Environmental Economics and Policy Studies

, Volume 20, Issue 2, pp 477–502 | Cite as

Which is greener: secularity or religiosity? Environmental philanthropy along religiosity spectrum

  • Maryam DilmaghaniEmail author
Research Article


Using a large, nationally representative Canadian survey (N = 12,922), this paper investigates how religiosity associates with environmental philanthropy. Based on the degree of religiosity, the population is divided into five mutually exclusive segments of very religious, average religiosity, nominal affiliate, unchurched believer, and strictly secular. The analysis shows that the individuals identified as very religious contribute the least amount of money to environmental causes, while the unchurched believers are the most generous. The investigation also shows that among various dimensions of religiosity, only religious attendance is statistically significantly associated with environmental philanthropy. The effect of religious attendance is, however, negative for monetary contribution and positive for volunteerism. Finally, the contribution of money to religious organizations negatively associates with environmental giving, while donation to secular causes predicts a higher level of monetary giving to environmental organizations. Various implications are discussed.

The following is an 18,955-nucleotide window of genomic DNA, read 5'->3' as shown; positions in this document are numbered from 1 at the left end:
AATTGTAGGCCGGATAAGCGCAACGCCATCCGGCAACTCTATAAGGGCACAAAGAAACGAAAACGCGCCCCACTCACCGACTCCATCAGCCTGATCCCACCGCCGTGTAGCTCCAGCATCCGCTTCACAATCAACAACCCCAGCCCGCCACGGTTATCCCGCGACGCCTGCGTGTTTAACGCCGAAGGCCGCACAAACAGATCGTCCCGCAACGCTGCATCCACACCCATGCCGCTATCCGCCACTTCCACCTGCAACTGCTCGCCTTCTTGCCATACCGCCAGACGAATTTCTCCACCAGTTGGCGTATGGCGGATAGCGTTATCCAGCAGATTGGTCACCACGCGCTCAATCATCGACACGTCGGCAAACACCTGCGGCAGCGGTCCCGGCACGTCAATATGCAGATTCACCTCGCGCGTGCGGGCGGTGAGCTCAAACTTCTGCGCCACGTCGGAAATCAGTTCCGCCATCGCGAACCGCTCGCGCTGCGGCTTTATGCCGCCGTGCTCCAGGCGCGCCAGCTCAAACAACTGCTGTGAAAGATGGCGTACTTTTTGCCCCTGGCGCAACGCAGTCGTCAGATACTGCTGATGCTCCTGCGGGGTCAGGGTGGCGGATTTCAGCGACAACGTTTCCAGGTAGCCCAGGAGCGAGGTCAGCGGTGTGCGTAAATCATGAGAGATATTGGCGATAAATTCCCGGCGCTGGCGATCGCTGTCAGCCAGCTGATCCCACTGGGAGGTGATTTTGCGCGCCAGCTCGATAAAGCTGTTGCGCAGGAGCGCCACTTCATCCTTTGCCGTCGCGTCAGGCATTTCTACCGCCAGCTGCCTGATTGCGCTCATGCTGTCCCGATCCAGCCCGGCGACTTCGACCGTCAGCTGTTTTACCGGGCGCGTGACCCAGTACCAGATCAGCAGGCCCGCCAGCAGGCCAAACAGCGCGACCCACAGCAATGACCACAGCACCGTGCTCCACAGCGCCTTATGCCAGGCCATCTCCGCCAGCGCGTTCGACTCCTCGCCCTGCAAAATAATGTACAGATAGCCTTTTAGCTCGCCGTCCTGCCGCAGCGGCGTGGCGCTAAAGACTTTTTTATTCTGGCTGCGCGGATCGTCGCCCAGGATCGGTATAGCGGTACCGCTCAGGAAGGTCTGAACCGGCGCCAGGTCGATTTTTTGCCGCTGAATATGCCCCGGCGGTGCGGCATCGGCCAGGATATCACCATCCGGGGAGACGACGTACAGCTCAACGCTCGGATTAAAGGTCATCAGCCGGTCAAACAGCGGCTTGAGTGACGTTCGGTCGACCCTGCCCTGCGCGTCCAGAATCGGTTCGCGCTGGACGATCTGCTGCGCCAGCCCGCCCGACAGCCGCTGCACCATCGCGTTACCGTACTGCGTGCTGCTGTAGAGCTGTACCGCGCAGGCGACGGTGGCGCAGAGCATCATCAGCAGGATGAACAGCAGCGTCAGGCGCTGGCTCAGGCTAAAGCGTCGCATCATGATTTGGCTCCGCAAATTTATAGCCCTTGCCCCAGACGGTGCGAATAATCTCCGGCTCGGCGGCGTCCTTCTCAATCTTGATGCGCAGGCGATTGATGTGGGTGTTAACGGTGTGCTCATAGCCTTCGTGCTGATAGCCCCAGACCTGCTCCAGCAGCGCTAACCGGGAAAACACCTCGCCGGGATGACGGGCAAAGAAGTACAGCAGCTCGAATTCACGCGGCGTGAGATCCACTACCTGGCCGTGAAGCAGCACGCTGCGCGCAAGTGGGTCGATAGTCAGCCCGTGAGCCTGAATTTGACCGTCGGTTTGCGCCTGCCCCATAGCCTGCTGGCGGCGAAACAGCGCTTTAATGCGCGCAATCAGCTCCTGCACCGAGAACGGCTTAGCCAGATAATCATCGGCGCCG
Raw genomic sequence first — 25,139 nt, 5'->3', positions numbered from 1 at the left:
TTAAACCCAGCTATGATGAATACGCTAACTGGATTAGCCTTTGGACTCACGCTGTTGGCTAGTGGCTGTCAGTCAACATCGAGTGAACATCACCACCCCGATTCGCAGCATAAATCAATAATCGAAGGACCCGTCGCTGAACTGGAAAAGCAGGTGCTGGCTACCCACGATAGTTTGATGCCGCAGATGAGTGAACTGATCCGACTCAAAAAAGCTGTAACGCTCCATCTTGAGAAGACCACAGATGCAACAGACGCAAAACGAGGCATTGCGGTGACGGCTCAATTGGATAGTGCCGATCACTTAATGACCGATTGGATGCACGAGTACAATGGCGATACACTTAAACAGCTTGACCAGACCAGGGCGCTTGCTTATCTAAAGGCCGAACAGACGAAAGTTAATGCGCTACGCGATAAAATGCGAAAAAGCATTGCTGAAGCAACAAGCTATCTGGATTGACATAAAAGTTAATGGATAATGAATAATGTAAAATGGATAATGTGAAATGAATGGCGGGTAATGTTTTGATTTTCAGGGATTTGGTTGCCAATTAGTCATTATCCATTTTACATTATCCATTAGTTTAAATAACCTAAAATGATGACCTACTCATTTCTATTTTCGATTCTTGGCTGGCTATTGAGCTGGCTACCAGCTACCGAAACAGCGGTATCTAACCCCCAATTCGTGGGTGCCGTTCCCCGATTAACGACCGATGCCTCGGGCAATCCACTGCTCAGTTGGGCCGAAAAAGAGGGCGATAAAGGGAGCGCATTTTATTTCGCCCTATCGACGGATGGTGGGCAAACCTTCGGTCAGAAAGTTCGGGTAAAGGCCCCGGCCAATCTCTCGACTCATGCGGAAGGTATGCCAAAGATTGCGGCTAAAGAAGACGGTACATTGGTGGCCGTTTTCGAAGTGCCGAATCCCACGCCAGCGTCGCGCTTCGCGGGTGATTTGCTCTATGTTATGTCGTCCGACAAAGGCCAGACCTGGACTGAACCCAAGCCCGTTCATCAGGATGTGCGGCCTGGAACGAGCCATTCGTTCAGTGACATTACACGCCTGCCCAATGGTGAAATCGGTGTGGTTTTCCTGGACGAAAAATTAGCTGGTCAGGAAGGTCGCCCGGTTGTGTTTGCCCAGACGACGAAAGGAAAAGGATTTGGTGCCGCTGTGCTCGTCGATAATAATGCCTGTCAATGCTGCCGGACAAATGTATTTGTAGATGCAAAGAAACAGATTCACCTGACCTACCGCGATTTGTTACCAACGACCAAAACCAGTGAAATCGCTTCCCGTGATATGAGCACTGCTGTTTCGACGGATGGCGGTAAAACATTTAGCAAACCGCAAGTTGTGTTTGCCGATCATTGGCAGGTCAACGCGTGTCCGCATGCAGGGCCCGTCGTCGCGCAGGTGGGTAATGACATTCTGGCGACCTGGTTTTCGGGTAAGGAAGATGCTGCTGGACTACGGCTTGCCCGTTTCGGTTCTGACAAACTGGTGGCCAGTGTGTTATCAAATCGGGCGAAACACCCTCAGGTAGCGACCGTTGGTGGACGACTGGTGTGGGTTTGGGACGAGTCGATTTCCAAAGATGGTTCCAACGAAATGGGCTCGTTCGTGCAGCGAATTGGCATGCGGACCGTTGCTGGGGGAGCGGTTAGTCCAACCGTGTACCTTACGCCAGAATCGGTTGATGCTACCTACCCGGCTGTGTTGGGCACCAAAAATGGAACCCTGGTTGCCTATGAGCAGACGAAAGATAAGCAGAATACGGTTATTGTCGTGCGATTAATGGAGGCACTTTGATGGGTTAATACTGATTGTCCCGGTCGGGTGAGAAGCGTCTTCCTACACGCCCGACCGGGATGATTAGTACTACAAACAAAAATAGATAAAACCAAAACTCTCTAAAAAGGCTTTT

Religiosity Secularity Environmental giving Environmental volunteerism 


Compliance with ethical standards

Conflict of interest

The author declares no conflict of interest.


This study was not funded.

Studies involves human or animals participants

This article does not contain any studies with human participants or animals performed by any of the authors.

Informed consent

Not applicable.


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Copyright information

© Society for Environmental Economics and Policy Studies and Springer Japan KK, part of Springer Nature 2017

Authors and Affiliations

  1. 1.Department of Economics, Sobey School of BusinessSaint Mary’s UniversityHalifaxCanada

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